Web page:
Updates from Wednesday, July 30
FOX Sports' Kent Rosenthal reports the Phillies are non-plussed by the received offers:
The Phillies are said to be willing to pay down some of Cliff Lee's rather large and backloaded contract to facilitate a trade, if they can get the right prospects.
Lee is the highest-paid player in baseball through next year in terms of guarantee (about $48 million), and with him just back for two so-so (at best) starts after two months off with an elbow issue, they'd presumably have to pay a fair amount of his contract to do a trade.
Updates from Monday, July 28
Matt Gelb of Philly.com reports on the potential of Cliff Lee being traded by the Phillies:
There is little doubt Cliff Lee will step onto the Nationals Park mound in Washington on Thursday, just three hours after the non-waiver trade deadline strikes. He has pitched 102/3 innings in two starts and permitted nine runs on 21 hits since his return from a strained left elbow. No contender will add Lee, not until the ace recaptures some dominance.
The Phillies could benefit from the short-term uncertainty that surrounds Lee. They will expose him to waivers next month - just as most teams do with their players - and Lee should go unclaimed. He is owed $45.5 million after Aug. 1, a number that will scare others, given Lee's recent performance.
A team that claims Lee could be liable for that full sum. The Phillies can either transfer Lee's contract to the claiming team, negotiate a trade with the team, or pull Lee from waivers. That is why he should clear.
Updates from Wednesday, July 23
ESPN's Buster Olney reports on the timetable that Cliff Lee could be dealt by the Philadelphia Phillies:
Updates from Tuesday, July 22
Jerry Crasnick of ESPN reports on the teams Cliff Lee could be traded to without his approval:
Lee’s deal also includes a limited no-trade clause that allows him to block trades to 20 teams. According to a baseball source, Lee has listed Atlanta, Cleveland, Houston, Miami, Minnesota, the New York Mets, San Diego, Tampa Bay and Washington as the nine teams he can be traded to without his consent.
Updates from Monday, July 21
Jerry Crasnick of ESPN reported on teams taking a look at Cliff Lee after his return from the disabled list:
Fox Sports' Jon Morosi reports how many teams are on Cliff Lee's no-trade list:
On Friday night, the Philadelphia Phillies begin their second half in the National League East cellar with a 42-53 record. General manager Ruben Amaro has several assets who will be very valuable in trades, including left-handed pitcher Cliff Lee.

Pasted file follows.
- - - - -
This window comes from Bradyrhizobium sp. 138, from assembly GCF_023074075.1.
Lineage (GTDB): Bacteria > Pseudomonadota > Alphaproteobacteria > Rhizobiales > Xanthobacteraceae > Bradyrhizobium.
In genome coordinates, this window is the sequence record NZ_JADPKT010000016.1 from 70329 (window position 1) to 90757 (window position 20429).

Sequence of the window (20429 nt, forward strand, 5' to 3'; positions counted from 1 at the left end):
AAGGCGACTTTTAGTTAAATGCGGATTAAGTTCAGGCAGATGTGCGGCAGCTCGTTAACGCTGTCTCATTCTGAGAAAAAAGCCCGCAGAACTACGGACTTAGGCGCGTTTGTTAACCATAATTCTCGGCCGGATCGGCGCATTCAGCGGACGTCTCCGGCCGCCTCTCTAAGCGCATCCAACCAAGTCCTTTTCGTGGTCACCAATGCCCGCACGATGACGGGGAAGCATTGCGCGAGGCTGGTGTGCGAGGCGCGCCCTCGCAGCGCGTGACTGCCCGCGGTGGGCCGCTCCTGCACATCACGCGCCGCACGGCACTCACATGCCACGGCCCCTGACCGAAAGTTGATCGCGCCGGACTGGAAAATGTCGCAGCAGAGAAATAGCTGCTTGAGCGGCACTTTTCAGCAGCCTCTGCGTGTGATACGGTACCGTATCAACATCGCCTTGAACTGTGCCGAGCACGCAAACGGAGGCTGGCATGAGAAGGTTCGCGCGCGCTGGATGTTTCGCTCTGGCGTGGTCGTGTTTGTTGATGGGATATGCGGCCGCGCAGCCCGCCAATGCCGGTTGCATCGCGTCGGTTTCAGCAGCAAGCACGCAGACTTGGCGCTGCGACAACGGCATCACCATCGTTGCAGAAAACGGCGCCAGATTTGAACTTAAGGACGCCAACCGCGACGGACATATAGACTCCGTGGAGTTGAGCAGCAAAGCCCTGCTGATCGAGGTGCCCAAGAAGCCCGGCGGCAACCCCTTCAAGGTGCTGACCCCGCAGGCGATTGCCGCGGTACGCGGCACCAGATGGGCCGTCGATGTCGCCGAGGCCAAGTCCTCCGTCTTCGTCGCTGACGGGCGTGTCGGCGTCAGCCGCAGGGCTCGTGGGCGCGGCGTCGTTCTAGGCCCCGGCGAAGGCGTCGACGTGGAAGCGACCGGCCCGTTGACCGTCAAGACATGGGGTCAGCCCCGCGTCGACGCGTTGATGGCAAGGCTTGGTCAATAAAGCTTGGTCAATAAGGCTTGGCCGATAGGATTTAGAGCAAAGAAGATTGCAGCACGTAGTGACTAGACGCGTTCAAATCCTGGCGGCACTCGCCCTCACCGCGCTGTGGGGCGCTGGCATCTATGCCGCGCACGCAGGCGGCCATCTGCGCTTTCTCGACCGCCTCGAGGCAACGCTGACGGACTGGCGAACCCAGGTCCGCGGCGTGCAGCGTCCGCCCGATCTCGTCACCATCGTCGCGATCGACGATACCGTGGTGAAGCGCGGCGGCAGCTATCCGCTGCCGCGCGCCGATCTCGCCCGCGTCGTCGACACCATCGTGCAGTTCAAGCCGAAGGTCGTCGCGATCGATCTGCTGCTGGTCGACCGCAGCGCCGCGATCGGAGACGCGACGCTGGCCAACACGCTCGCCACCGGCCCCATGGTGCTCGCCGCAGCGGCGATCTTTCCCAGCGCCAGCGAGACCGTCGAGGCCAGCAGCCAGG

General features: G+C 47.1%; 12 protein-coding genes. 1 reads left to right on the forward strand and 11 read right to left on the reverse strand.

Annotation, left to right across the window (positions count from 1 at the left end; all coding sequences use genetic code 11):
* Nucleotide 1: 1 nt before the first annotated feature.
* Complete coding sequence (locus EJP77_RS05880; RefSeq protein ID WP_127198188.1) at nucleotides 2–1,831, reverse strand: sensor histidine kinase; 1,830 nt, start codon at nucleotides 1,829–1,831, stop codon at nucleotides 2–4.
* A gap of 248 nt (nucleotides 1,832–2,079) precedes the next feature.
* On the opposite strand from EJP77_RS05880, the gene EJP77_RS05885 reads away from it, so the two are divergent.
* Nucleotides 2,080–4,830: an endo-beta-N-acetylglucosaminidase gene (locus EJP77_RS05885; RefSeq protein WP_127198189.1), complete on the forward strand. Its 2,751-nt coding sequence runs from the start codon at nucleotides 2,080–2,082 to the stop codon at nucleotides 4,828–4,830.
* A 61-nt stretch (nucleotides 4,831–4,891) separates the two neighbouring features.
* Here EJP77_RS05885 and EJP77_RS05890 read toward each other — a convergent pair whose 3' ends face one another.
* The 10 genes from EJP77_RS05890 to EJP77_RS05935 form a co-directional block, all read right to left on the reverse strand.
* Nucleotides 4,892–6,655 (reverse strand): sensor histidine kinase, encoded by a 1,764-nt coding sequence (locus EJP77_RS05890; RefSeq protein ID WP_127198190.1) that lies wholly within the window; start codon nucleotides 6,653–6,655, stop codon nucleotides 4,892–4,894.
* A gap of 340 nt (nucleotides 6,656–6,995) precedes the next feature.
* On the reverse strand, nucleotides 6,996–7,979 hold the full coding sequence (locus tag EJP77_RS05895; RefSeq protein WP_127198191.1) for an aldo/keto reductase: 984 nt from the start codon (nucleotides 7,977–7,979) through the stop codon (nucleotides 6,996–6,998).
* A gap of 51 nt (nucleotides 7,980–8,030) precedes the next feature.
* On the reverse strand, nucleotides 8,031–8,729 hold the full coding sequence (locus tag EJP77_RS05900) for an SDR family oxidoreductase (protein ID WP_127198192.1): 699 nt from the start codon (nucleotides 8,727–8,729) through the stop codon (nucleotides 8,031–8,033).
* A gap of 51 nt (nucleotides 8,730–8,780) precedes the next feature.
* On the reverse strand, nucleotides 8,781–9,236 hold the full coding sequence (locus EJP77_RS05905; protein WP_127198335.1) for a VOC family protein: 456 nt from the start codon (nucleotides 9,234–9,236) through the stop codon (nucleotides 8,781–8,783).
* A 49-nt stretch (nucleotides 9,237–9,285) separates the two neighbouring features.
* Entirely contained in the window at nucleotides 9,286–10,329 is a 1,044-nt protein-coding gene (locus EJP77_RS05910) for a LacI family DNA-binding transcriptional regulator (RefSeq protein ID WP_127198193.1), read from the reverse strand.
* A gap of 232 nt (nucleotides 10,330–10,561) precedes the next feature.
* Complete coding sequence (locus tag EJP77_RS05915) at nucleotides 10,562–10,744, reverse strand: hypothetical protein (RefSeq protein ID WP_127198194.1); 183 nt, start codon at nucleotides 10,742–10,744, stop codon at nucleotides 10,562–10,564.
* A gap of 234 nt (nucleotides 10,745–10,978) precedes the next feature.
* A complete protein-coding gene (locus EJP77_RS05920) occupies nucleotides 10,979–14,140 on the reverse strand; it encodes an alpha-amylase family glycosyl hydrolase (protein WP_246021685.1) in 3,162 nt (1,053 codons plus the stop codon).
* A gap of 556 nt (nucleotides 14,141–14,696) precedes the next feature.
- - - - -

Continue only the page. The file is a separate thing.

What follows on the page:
According to Jon Heyman of CBSSports.com, word around Philadelphia is the team would rather move Lee than Cole Hamels.
"The strong belief, based on talks so far with the Phillies," wrote Heyman, "is that the team would much prefer to trade Cliff Lee than Cole Hamels."
However, another general manager quoted in Heyman's report wonders how you can possibly trade for Lee now, because he "isn't pitching."
Lee pitched in only 10 games this season before going on the disabled list May 20 with a left elbow strain. He was terrific in the games he did pitch, posting a 3.18 ERA with 61 strikeouts and nine walks in 68 innings.
If you are asking teams to trade for Lee, who is 35 years old and will make $25 million in 2015 with a vesting option for $27.5 million in 2016, they need to see what he's capable of doing and whether the financial investment is worth the cost.
The 2008 American League Cy Young winner is on track to return July 21, according to manager Ryne Sandberg, per Marc Narducci of The Philadelphia Inquirer.
There is still no definitive word on what the Phillies plan to do at the deadline. Amaro did recently say the team would be "open to anything," via another report from Heyman. That's the first logical quote from Philadelphia's general manager in almost two years.
Given how expensive Lee will be the rest of this season and next season, it seems likely the Phillies will have to pick up some of that contract to get the package they want or settle for a lesser deal in order to get a team to take on all that money.
Lee has been an impact starting pitcher for seven years, and there was little to suggest that was going to change before he got hurt, so a team in need of pitching help can elevate its standing dramatically if it acquires the lefty.
It's still a steep price to pay for anyone, especially a pitcher coming off an arm injury who will turn 36 on August 30.
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